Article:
Monday, August 7, 2017

Shimano 105 Derailleurs for Dummies

shimano 105 derailleur body with barrel adjuster and limit screws
Barrel adjuster (yellow) and limit screws (red), Shimano 105
If you've ever put in more than a few miles on a "ten-speed" bicycle (not that any bicycle still has only ten "speeds"), you already know that having a badly adjusted rear derailleur (aka derailer) can take a lot of the fun out of a ride. Consequently, knowing how to fine-tune the little buggers can make your ride more efficient, and that will make it more fun. Derailleurs don't usually get out of adjustment, by the way: instead, shift cables stretch, and the drivetrain must be "tweaked" to allow for that stretch. Just how to do it seems to escape many people, including eHow's Matthew Ferguson, as he amply demonstrated in "How to Adjust a Shimano 105 Rear Derailleur" at

To put it simple, Ferguson, who wrote dozens of bicycle-related articles for Demand Media (including one featured here a few days ago), blew it. The eHow photographer who came along later, some schmuck named Jeffrey Opp, didn't help, either. According to Ferguson,
"The rear derailleur moves the chain between rear sprockets. The derailleur is controlled by a hand shifter, which is connected to the derailleur by a single cable. As the cable stretches with use, response from the derailleur becomes less accurate. Periodically adjusting the derailleur cable restores crisp response and precise shifting."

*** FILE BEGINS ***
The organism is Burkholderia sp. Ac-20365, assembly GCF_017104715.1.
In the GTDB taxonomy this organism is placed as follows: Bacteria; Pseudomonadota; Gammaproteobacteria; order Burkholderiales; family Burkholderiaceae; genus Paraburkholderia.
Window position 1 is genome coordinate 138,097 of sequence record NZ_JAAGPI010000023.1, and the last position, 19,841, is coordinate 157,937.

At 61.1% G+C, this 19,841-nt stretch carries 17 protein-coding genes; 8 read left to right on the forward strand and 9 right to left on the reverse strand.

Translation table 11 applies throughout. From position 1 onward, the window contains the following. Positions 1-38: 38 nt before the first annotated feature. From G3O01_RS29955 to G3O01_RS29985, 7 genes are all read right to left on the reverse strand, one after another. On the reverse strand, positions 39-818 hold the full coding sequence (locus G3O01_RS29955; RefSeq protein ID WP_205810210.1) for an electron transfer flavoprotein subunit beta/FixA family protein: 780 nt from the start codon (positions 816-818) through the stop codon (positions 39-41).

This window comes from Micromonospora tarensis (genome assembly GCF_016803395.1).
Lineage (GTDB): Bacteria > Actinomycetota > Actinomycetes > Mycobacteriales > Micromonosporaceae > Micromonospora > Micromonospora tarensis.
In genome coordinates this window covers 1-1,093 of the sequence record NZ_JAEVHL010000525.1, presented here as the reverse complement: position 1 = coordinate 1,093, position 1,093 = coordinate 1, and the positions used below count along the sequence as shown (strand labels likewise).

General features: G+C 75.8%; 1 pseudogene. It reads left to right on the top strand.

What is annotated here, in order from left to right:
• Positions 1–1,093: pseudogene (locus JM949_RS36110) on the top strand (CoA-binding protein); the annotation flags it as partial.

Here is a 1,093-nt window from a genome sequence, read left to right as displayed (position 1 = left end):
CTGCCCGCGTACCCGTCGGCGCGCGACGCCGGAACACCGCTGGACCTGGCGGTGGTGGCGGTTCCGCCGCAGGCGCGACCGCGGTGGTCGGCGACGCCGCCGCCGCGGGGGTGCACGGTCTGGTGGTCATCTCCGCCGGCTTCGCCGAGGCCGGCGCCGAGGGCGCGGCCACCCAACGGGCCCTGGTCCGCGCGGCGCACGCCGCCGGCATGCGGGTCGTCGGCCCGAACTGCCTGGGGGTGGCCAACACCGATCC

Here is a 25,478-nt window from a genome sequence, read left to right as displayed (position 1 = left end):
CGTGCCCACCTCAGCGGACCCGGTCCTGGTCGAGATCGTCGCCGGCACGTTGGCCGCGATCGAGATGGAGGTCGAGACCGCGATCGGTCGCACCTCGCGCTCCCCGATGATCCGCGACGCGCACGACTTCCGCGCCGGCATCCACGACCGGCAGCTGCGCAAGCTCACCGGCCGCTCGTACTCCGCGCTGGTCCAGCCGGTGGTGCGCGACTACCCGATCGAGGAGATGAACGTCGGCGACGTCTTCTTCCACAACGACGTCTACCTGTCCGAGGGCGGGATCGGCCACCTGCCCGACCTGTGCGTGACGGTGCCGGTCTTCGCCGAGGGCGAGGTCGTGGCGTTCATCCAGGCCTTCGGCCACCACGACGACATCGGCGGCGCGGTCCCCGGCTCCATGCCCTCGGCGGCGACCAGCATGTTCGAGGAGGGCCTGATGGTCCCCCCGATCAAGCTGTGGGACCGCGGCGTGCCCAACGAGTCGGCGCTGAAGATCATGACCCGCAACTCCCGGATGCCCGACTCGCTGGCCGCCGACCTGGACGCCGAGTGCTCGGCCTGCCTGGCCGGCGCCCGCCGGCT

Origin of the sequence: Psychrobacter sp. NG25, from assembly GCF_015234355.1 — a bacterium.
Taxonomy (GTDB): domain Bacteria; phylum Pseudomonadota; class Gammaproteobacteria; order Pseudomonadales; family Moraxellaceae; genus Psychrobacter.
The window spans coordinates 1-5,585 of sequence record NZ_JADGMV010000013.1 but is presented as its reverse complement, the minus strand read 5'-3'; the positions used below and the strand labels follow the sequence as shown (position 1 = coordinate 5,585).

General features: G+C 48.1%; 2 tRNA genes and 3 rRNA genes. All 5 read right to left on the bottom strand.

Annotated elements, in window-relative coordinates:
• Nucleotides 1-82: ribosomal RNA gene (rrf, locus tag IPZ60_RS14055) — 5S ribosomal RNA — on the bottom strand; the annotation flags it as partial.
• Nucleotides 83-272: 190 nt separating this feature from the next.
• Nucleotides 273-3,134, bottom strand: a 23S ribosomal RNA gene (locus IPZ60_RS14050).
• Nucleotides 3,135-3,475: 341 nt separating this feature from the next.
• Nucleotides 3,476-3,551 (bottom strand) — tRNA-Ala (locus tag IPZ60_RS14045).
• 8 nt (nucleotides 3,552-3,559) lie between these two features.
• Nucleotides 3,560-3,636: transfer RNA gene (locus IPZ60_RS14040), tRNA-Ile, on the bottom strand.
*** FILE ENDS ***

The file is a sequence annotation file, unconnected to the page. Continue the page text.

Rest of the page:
Well, Matthew got that much right, although not one of the Antisocial Network cyclists has ever heard of a "hand shifter" before. That's pretty much the last thing Ferguson got right, however, since he immediately launched into a procedure that an occasional cyclist should never perform:
"Locate the cable pinch bolt on the underside of the Shimano 105 derailleur. The pinch bolt attaches the cable to the derailleur... Use a 5 mm Allen key to loosen the pinch bolt. The cable will go slack."
No, you frigging idiot, you only release the cable from the pinch bolt when you're replacing it! The real answer to the question is right there in one of Opp's pictures (shown above): you turn that little knobby thing on the derailleur body -- the barrel adjuster (there is probably another somewhere along the top tube) -- to take up the slack in the cable!

Oh, and by the way... Ferguson never even mentions the most important step in adjusting a rear derailleur, whether it's Shimano, SRAM. or Campagnolo; road bike or mountain bike: no matter what derailleur or component groupset you have, you need to make certain that the limit screws are properly set. If they're not, you may as well walk -- just like our Dumbass of the Day should. If Ferguson actually rode a bike he'd probably end up walking, but we're pretty sure Matthew doesn't...     
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